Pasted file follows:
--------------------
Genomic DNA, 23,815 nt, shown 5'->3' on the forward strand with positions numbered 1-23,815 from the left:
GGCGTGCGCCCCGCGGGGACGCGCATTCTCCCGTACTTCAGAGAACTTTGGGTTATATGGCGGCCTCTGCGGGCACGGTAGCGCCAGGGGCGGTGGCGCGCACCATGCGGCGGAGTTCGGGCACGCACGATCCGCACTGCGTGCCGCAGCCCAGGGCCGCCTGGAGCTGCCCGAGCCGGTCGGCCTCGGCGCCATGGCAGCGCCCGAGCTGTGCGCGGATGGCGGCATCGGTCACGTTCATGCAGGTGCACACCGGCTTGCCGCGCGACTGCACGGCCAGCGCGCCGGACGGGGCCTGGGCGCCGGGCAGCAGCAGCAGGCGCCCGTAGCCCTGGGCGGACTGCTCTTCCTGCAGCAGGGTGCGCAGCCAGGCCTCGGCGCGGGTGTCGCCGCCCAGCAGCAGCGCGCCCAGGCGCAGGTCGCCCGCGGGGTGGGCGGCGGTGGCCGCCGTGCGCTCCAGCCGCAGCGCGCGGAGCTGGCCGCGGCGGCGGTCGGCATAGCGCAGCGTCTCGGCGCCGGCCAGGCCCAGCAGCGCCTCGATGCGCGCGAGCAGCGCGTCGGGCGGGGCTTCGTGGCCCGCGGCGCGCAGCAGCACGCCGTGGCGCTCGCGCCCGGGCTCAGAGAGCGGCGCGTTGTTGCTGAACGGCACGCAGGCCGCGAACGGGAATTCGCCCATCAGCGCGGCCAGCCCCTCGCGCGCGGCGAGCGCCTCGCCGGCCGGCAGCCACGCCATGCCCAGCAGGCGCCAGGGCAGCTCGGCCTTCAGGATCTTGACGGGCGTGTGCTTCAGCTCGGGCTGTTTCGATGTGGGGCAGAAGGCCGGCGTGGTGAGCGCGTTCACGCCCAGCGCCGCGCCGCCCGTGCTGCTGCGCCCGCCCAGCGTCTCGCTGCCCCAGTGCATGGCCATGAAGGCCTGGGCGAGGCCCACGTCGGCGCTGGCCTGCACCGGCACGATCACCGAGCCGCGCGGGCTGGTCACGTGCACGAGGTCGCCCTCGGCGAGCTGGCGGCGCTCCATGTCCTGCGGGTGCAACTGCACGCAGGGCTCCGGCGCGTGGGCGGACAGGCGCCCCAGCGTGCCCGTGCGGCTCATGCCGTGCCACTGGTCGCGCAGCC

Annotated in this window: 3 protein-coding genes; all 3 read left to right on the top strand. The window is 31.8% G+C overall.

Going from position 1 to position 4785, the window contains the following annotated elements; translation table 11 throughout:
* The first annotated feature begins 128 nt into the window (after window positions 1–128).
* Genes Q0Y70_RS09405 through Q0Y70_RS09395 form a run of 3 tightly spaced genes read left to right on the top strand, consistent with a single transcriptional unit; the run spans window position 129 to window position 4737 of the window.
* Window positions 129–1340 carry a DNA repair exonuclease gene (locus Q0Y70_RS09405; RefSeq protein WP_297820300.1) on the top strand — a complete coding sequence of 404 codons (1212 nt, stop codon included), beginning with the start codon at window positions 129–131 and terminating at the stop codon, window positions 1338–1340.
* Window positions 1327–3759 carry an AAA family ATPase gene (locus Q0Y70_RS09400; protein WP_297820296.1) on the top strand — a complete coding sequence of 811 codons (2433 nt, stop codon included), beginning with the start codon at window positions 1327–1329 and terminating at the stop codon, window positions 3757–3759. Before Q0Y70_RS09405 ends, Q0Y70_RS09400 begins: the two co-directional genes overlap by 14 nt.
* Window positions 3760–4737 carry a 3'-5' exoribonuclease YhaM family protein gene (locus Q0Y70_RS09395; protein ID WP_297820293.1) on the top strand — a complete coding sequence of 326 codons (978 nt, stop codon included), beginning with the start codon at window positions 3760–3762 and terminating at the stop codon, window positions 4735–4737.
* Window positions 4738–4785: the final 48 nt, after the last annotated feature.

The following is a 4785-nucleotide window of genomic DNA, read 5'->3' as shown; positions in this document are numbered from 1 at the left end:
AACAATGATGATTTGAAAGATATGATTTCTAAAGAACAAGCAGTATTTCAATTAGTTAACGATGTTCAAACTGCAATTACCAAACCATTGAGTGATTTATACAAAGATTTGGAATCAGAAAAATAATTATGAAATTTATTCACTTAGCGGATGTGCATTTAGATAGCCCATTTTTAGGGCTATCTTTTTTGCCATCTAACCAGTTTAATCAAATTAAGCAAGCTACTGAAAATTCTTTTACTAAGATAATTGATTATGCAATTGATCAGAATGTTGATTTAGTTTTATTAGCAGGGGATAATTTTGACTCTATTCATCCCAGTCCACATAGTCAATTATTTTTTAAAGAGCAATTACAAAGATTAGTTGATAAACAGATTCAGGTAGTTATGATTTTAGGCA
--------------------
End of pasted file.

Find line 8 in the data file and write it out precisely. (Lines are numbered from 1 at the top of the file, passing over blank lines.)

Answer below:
* Window positions 1327–3759 carry an AAA family ATPase gene (locus Q0Y70_RS09400; protein WP_297820296.1) on the top strand — a complete coding sequence of 811 codons (2433 nt, stop codon included), beginning with the start codon at window positions 1327–1329 and terminating at the stop codon, window positions 3757–3759. Before Q0Y70_RS09405 ends, Q0Y70_RS09400 begins: the two co-directional genes overlap by 14 nt.